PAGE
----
Sennheiser MOMENTUM 2.0 Wireless Headphones


We take an indepth look at the new Sennheiser MOMENTUM Wireless headphones… 

It says a lot about how far portable audio has come when a company as well regarded as Sennheiser release a new model at a fairly considerable price point and have its stand-out feature be Bluetooth connectivity. People are (rightly) serious about sound quality on-the-go these days, and the established brands are sitting up and taking note.


Whilst Bluetooth became ubiquitous amongst the overnight start-up headphone brands that appeared soon after the iPod’s arrival into the mainstream, bigger brands haven’t always been as keen. Bandwidth limitations meant that for best sound quality, a simple, traditional cable arrangement as in days of old was the best way to go. Updates to the core Bluetooth technology (we’re now on V4.0) have helped bring improvements in this area – but are they enough to rival more traditional designs? Practicality and portability are certainly important factors when picking a headphone, but ultimately sound quality should be top of the list of priorities. With their Momentum 2.0, Sennheiser are aiming to get all the boxes ticked. How have they fared?

Version 2.0

The original Momentum were released amidst much fanfare in 2013, picking up a What Hi-Fi Product of the Year award amongst many others.

These headphones are an over-ear (circumaural) design, albeit one that utilises quite small cups. My ears nestled comfortably inside them and that’ll be the case for most, but a quick audition would let you know whether their relatively diminutive stature is right for you. The 2.0’s cups and headband are upholstered in luxurious leather. The rest of the frame is made from brushed steel and this pairing is perfectly matched. No doubt about it, these look and feel like a class act.

Hands on testing

Being both a Bluetooth headphone and featuring active noise-cancelling (great for noisy environments), the MOMENTUM 2.0’s needed to be plugged in to charge up before listening. Charging is via mini-USB, meaning replacement leads are easy to come by should yours go missing. Sennheiser recommend around three hours of charging to reach capacity. A 3.5mm cable (also provided) can be used with the 2.0’s – effectively turning them back into a traditional headphone. Very handy!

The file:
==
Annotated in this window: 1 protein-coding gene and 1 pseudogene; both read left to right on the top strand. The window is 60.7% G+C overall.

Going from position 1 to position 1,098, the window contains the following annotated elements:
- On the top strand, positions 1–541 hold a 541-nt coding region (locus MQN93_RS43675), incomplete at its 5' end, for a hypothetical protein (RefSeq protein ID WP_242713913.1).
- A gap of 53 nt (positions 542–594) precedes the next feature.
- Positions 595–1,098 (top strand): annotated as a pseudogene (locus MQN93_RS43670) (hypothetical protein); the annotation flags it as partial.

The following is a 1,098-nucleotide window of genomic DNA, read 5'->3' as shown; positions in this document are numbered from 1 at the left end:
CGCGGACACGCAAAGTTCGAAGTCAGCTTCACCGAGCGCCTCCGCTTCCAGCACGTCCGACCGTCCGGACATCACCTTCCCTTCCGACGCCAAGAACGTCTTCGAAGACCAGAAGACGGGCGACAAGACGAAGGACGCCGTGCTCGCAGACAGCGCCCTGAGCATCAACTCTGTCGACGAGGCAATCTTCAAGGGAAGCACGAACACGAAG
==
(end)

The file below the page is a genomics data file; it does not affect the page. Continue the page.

Controls are on the underside of the right hand cup, with the power button doubling up for Bluetooth connection duties also, with a small ‘rocker’ switch to adjust volume up and down – although this can also be done via your phone/tablet. The headphone offers a bit of assistance whilst connecting in the form of a friendly, female voice, providing relevant info like your connection status. I liked this a lot – it shows the thought process that’s gone into making this a ‘premium’ product. Connectivity was fast, my Samsung Galaxy S5 finding the Momentum in no time, and holding a solid link-up for the entire time that they were used.

Sound quality

First up for playback was the latest album from Bob Dylan, Shadows in the Night (ripped from CD in FLAC). Having spent a good deal of time listening to it recently (both for review here on the Tech Blog and as a fan) it was an obvious choice to try and see how the 2.0‘s would present familiar music. Right off the bat I was impressed, the scale of the soundstage was superb for a closed-back headphone, with instrument separation particularly impressive. Dylan’s weathered vocals were expressive and clear, as was the band’s playing. If I didn’t know they were Bluetooth headphones, I don’t think I’d have guessed, and that’s high praise given some of the sets that have come before them.

Steve Reich’s Music for 18 Musicians was next up, an album that offers a great test of dynamics and timing. As the chord structures shift and sway throughout the record’s 14 tracks, themes are built up, torn down and revisited. Again, the 2.0’s gave an excellent showing. The separation in the often dense passages was brilliant. Tried against the Sennheiser HD700, the performance was special in its own particular way. The HD700 are an open-back model, and as such were able to give more width and space to the music, but the Momentum offered a more rounded, cohesive telling of the tracks. The sound leakage of the HD700 makes them almost entirely impractical for outdoor use, so to have a headphone compete so well on the HD700’s home turf and still be so practical, was outstanding.


Switching to the cable for comparison brought almost no difference to proceedings. I struggled and strained to hear anything that might give the game away and show up the wireless connection, but it just wasn’t there.

The noise cancelling worked well, making light work of the rush-hour traffic outside our busy shop front. Used for day to day travel, this would really be a great way to isolate yourself from the hustle and bustle.

What we thought…

Having owned and used many pairs of top-end headphones over the past few years, I can honestly say that the MOMENTUM 2.0 Wireless easily stand out in their price range and category. They gave a confident, assured and thoroughly enjoyable performance of everything I threw at them, and they were comfortable, practical and stylish, to boot. A real triumph for their manufacturer and something everyone should audition when considering how to get the best out of their music both indoors and out.

Author – Chris, Liverpool store